My work is based on the minimal, to show the base of any subject. Most people innately see the overall; few ever notice the parts and pieces of that whole. My impetus is to reveal that inner being of a subject to the everyperson eye.
The process is more intricate than simply depicting a small bit of something, the idea for me is to show the passersby that which they miss every day. To allow them the enjoyment of seeing that which they never take notice of and seldom see the beauty in it.
I return to the gargoyle downspout at Chambord as an example. Upon showing my image to the other members of the excursion and seeing their reaction, that was the pay-off. Their surprise and awe at something so common that they had never noticed it before. Their smiles said it all for me. Though I did not know at the time, I had to photograph in this manner.
Additionally, I present my work in the square format. This requires the viewer’s attention to see only the portion they often miss when looking at a subject. The square eliminates the extraneous information unneeded for the enjoyment of the segment shown.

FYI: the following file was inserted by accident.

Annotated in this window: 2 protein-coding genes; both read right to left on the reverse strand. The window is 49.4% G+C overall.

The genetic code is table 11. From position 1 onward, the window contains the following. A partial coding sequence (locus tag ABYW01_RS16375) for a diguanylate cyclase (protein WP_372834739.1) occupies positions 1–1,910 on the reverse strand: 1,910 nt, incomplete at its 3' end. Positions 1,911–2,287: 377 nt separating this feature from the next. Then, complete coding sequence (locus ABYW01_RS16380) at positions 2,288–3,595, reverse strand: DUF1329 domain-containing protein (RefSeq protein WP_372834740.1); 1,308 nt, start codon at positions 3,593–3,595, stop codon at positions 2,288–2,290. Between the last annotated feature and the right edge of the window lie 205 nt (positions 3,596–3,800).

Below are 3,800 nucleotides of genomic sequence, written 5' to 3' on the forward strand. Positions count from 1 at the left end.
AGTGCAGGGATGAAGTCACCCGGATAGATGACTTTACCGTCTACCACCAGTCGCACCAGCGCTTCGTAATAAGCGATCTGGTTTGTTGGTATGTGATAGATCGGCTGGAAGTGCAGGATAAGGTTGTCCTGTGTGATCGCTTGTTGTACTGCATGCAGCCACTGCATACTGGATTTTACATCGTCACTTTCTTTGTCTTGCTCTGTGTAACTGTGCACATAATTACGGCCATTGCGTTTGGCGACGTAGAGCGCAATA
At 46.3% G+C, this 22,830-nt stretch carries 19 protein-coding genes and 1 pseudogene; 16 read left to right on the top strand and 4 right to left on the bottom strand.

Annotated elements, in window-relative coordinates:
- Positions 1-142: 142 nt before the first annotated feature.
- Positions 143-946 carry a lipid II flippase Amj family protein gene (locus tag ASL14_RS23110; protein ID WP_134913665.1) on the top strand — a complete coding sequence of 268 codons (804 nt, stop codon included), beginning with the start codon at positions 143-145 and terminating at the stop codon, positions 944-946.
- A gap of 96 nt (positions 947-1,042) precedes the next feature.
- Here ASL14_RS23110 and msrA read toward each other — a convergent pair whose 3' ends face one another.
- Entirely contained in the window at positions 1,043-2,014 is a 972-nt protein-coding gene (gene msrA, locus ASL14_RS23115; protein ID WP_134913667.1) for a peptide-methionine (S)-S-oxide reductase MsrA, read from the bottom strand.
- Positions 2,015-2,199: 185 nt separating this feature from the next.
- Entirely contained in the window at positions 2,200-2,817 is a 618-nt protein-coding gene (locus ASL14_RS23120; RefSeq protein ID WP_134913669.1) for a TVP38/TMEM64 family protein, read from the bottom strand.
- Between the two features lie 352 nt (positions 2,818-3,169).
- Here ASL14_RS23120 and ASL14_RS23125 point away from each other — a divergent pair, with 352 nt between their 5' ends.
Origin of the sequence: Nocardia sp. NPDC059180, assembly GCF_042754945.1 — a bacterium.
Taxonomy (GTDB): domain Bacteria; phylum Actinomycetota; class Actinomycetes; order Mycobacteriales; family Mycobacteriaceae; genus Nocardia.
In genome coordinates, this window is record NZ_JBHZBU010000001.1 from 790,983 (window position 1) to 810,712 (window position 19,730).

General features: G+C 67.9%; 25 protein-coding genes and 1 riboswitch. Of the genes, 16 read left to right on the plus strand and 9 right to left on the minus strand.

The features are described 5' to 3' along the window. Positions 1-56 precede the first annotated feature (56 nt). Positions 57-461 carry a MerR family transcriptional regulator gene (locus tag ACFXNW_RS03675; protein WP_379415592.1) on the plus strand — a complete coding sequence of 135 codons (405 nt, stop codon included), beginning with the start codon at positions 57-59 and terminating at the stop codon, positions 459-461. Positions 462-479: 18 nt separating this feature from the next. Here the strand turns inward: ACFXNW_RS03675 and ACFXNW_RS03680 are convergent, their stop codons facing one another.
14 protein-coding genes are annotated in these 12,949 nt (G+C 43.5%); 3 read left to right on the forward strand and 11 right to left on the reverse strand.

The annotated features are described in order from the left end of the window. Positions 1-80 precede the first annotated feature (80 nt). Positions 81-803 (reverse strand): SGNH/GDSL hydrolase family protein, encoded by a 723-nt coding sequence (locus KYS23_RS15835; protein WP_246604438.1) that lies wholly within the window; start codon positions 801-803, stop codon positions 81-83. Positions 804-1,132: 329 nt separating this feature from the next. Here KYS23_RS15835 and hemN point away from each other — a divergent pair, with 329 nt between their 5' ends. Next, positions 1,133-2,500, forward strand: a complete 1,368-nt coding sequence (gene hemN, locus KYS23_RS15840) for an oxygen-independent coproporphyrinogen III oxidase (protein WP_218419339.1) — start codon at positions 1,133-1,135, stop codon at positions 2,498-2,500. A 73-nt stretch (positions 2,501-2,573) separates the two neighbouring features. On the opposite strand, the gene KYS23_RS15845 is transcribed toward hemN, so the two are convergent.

It is through this process I remain motivated to seek out the structures, public art and expanses to explore. I don’t simply document the character of a piece; I strive to investigate the portions that are overlooked. This is all for the result of bringing a smile to a face, a remembrance to a thought, for a pleasure for the observer.
Duplessie, a native of Maine and 20-year resident of New York City, considers himself to have always been a photographer. He knew at a very young age being a photographer was his destiny. The exact tract was the unknown. Having played with a Fisher Price wooden camera and graduating to his parent’s Kodak 126, capturing the image was the end game, even in his imagination.
Through formative years in a high school darkroom he learned the basic function of developing images, though it came quite easily for him. A simple innate knowledge was with him. Studying lighting and studio disciplines in New York City brought him back to a memory from his youth, that of photographing a gargoyle downspout on the roof of the French chateau Chambord and showing the image to others on the trip only to their amazement. Though they had all visited this site before they had never noticed the downspout. This intrigued him and is now what gives to the formation of the concept of showing that which is seldom seen. We see that in many of his works, the parts and pieces of the whole. It’s what sets Duplessie apart.